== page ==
“Invasive biopsies come at considerable economic, psychological, and societal cost to patients and healthcare systems alike,” he added. Brewer is Senior Lecturer in Cancer Bioinformatics and a group leader within the Cancer Genetics Team at UEA’s Norwich Medical School.
Possibility of Reducing Needle Biopsies by 32%
- Measurements of EN2, a protein-marker, and
- Levels of gene expression of 10 genes related to prostate cancer.
The researchers tested ExoGrail on urine samples from 207 patients at Norfolk and Norwich University Hospital (NNUH) who also had needle biopsy samples available.
According to the published study, the UEA ExoGrail urine test enabled:
- Results comparable to the biopsy findings.
- Identification of people with prostate cancer and people without it.
- Risk scoring that noted aggressive prostate cancer and need for biopsy.
- Potential to reduce unnecessary biopsies by 32%.
“ExoGrail resulted in accurate predictions even when serum PSA [protein-specific antigen] levels alone proved inaccurate; patients with a raised PSA but negative biopsy result possessed ExoGrail scores significantly different from both clinically benign patients and those with low-grade Gleason 6 disease, whilst still able to discriminate between more clinically significant Gleason ≥ 7 cancers,” the researchers stated in their published study.
“The adoption of ExoGrail into current clinical pathways for reducing unnecessary biopsies was considered, showing the potential for up to 32% of patients to safely forgo an invasive biopsy without incurring excessive risk,” they noted.
Prostate Cancer Patients May Soon Have Options
While more research is needed, the new UEA Norwich Medical School ExoGrail test introduces compelling non-invasive methods for diagnosing prostate cancer. Patients with findings of aggressive cancer can proceed to biopsies, while others determined to have non-aggressive forms of prostate cancer may be able to avoid more invasive tests and the associated costs and stress.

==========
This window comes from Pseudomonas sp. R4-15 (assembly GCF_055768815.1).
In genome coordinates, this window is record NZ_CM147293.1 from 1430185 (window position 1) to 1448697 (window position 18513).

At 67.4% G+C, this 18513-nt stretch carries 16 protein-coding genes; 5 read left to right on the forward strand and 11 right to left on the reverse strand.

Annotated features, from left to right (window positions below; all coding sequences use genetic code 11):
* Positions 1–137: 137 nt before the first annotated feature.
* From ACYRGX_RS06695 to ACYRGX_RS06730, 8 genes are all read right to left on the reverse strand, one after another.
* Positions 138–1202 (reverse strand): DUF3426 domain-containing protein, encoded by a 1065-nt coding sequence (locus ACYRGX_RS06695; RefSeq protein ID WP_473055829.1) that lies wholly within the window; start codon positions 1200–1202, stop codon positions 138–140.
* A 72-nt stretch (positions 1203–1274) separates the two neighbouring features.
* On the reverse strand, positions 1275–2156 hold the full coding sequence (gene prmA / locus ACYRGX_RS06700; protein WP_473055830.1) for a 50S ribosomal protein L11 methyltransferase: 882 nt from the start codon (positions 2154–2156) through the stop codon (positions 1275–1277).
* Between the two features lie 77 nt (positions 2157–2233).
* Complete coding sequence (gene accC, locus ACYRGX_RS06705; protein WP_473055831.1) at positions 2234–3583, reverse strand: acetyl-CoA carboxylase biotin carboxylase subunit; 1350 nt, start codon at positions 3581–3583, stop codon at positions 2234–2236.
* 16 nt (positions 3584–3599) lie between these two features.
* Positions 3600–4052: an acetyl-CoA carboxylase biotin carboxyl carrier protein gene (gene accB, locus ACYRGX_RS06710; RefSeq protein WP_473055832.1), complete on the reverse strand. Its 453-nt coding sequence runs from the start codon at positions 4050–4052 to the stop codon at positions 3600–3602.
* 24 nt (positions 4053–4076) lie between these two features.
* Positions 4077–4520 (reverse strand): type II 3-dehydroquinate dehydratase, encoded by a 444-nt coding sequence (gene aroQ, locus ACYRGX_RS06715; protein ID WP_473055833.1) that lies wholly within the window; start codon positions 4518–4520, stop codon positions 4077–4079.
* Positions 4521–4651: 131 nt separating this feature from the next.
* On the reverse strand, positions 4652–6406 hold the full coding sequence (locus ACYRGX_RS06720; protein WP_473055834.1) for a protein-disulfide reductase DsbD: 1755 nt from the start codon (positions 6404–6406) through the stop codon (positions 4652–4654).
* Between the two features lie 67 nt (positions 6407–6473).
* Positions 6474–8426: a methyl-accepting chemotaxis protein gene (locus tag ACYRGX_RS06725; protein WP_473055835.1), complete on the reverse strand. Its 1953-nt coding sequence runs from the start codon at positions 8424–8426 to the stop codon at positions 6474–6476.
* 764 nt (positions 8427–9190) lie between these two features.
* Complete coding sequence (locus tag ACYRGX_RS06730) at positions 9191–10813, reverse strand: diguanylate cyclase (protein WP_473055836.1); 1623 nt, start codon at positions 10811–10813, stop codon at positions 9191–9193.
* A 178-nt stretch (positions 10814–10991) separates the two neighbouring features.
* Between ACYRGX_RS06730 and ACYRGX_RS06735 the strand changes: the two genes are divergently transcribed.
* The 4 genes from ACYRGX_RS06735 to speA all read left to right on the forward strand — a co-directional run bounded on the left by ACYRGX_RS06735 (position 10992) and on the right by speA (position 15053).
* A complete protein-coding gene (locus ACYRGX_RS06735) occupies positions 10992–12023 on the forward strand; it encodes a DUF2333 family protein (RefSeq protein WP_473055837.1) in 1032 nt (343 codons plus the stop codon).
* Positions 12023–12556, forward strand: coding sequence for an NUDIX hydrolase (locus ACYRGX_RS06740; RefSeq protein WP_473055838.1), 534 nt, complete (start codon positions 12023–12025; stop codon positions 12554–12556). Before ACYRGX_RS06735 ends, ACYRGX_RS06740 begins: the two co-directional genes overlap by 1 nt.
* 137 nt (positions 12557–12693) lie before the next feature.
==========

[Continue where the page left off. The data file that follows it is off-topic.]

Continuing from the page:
Additionally, men may soon be able to collect their own specimens without the need to visit the primary care doctor or a patient service center.
A follow-up study underway at the University of East Anglia and the NNUH involves sending 2,000 men in the UK, Europe, and Canada home testing “prostate screening boxes” to “to collect men’s urine samples at-home,” according to a UEA new release, which noted that “the Prostate Screening Box has been developed in collaboration with REAL Digital International Limited to create a kit that fits through a standard letterbox.”
“We have developed the PUR (Prostate Urine Risk) test, which looks at gene expression in urine samples and provides vital information about whether a cancer is aggressive or ‘low risk,’” said Jeremy Clark, PhD, Senior Research Associate at UEA’s Norwich Medical School.
“The Prostate Screening Box part sounds like quite a small innovation, but it means that in future the monitoring of cancer in men could be so much less stressful for them and reduce the number of expensive trips to the hospital,” he added.
Anatomic pathologists and clinical laboratory managers will want to follow the progress of these clinical studies. A non-invasive, urine-based test for prostate cancer could be a game-changer if it can detect prostate cancer with comparable accuracy to the tissue-based diagnostics that are the current standard of care in the diagnosis of prostate cancer.
—Donna Marie Pocius